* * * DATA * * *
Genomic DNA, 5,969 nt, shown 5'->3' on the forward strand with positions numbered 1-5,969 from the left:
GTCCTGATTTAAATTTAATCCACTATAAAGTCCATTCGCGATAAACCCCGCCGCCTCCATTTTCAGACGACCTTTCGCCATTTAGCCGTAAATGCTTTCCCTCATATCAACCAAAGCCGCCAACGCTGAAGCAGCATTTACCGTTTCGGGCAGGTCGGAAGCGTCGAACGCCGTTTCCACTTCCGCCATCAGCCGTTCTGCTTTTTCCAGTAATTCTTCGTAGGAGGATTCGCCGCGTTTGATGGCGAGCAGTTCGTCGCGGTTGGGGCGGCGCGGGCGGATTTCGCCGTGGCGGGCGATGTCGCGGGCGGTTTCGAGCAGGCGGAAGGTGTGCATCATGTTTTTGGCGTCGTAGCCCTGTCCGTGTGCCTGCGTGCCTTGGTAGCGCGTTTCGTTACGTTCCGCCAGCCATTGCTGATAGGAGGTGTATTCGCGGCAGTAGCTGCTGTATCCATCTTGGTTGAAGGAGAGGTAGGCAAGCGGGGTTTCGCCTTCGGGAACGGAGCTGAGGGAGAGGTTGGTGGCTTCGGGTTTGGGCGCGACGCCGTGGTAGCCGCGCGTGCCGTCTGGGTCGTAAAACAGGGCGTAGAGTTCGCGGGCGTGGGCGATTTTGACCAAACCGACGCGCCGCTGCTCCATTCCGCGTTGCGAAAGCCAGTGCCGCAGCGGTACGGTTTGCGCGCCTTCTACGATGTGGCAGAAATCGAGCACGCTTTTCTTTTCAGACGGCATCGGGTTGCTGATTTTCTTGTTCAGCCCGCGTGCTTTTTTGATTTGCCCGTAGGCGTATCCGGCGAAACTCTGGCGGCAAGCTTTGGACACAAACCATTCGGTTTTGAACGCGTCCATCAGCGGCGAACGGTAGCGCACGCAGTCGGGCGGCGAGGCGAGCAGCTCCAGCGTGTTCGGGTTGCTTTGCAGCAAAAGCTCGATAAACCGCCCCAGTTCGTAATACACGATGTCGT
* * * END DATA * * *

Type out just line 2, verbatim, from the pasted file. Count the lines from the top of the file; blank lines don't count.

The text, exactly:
GTCCTGATTTAAATTTAATCCACTATAAAGTCCATTCGCGATAAACCCCGCCGCCTCCATTTTCAGACGACCTTTCGCCATTTAGCCGTAAATGCTTTCCCTCATATCAACCAAAGCCGCCAACGCTGAAGCAGCATTTACCGTTTCGGGCAGGTCGGAAGCGTCGAACGCCGTTTCCACTTCCGCCATCAGCCGTTCTGCTTTTTCCAGTAATTCTTCGTAGGAGGATTCGCCGCGTTTGATGGCGAGCAGTTCGTCGCGGTTGGGGCGGCGCGGGCGGATTTCGCCGTGGCGGGCGATGTCGCGGGCGGTTTCGAGCAGGCGGAAGGTGTGCATCATGTTTTTGGCGTCGTAGCCCTGTCCGTGTGCCTGCGTGCCTTGGTAGCGCGTTTCGTTACGTTCCGCCAGCCATTGCTGATAGGAGGTGTATTCGCGGCAGTAGCTGCTGTATCCATCTTGGTTGAAGGAGAGGTAGGCAAGCGGGGTTTCGCCTTCGGGAACGGAGCTGAGGGAGAGGTTGGTGGCTTCGGGTTTGGGCGCGACGCCGTGGTAGCCGCGCGTGCCGTCTGGGTCGTAAAACAGGGCGTAGAGTTCGCGGGCGTGGGCGATTTTGACCAAACCGACGCGCCGCTGCTCCATTCCGCGTTGCGAAAGCCAGTGCCGCAGCGGTACGGTTTGCGCGCCTTCTACGATGTGGCAGAAATCGAGCACGCTTTTCTTTTCAGACGGCATCGGGTTGCTGATTTTCTTGTTCAGCCCGCGTGCTTTTTTGATTTGCCCGTAGGCGTATCCGGCGAAACTCTGGCGGCAAGCTTTGGACACAAACCATTCGGTTTTGAACGCGTCCATCAGCGGCGAACGGTAGCGCACGCAGTCGGGCGGCGAGGCGAGCAGCTCCAGCGTGTTCGGGTTGCTTTGCAGCAAAAGCTCGATAAACCGCCCCAGTTCGTAATACACGATGTCGT